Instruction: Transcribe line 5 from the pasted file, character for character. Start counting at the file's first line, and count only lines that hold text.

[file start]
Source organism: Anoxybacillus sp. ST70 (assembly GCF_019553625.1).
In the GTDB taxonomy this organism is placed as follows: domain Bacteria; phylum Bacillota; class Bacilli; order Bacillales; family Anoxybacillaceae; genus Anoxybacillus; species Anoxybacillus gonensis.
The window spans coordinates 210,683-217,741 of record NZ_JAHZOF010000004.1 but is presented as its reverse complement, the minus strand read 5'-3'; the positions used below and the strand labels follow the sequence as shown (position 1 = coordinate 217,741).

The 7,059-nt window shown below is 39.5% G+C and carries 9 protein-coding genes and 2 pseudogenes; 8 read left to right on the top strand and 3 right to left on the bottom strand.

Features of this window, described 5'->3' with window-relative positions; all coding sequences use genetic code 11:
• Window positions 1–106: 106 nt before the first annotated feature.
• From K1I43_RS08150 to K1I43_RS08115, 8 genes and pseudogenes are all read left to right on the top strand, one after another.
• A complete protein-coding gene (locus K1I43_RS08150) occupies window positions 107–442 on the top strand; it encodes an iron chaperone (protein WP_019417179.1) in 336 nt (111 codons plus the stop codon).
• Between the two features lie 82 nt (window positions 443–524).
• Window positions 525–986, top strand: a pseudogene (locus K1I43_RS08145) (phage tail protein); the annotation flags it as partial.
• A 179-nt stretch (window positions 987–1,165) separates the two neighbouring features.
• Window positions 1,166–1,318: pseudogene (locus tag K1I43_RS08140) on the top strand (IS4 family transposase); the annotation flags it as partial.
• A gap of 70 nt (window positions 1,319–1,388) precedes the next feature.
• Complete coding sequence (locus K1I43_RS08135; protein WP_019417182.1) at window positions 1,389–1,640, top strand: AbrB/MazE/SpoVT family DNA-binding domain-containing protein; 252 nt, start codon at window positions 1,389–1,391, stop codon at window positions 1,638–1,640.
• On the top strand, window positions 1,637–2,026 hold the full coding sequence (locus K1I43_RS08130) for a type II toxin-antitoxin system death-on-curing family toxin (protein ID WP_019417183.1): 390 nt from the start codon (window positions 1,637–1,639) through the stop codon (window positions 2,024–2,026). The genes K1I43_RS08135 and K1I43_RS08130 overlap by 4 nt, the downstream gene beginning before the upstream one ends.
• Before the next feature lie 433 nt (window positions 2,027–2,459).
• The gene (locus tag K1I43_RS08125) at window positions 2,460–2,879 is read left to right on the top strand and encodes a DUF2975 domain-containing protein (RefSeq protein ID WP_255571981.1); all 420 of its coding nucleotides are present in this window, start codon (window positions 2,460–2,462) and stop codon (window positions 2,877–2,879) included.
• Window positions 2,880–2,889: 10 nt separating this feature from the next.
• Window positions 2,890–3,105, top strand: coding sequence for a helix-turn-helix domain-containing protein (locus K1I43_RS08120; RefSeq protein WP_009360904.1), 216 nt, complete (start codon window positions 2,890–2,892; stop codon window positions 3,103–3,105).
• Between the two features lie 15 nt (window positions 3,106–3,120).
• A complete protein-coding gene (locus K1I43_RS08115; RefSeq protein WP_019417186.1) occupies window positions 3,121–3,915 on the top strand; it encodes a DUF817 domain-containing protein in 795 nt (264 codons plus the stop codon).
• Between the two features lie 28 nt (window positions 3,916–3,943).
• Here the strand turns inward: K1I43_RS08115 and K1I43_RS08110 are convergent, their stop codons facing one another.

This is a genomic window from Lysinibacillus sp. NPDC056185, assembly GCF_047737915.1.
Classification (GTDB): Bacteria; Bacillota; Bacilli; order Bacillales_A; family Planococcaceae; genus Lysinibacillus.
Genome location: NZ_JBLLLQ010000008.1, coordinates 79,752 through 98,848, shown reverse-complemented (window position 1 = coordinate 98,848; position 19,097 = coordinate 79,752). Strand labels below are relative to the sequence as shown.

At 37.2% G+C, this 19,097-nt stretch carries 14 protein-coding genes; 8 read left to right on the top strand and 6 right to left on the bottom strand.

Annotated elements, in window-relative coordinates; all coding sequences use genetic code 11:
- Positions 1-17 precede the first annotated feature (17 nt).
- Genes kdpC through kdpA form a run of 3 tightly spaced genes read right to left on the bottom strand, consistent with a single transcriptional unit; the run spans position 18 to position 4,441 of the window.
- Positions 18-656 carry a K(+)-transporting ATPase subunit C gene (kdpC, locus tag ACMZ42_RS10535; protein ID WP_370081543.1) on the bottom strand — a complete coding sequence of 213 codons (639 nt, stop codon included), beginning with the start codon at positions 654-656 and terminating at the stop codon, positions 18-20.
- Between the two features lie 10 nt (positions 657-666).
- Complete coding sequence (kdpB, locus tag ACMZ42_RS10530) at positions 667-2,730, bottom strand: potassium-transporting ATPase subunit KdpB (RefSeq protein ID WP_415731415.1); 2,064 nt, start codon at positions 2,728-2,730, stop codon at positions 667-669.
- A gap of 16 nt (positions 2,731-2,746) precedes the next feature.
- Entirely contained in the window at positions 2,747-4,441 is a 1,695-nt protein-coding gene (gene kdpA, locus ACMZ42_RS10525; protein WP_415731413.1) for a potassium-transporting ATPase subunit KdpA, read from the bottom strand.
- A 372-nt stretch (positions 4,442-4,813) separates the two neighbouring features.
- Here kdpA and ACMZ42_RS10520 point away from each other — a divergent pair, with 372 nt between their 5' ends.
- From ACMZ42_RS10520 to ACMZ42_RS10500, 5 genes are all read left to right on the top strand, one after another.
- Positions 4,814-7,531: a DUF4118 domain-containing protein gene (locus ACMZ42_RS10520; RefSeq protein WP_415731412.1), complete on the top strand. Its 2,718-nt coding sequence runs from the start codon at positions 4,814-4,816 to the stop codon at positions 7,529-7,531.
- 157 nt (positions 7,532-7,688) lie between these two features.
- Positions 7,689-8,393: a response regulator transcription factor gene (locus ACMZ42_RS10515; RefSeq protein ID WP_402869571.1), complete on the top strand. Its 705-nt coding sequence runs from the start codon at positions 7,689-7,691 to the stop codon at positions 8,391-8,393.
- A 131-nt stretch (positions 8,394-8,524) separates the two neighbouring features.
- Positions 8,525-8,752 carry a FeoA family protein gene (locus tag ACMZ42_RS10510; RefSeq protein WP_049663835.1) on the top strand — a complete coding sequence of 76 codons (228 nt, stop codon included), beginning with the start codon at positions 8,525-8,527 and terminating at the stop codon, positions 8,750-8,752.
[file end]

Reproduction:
Features of this window, described 5'->3' with window-relative positions; all coding sequences use genetic code 11: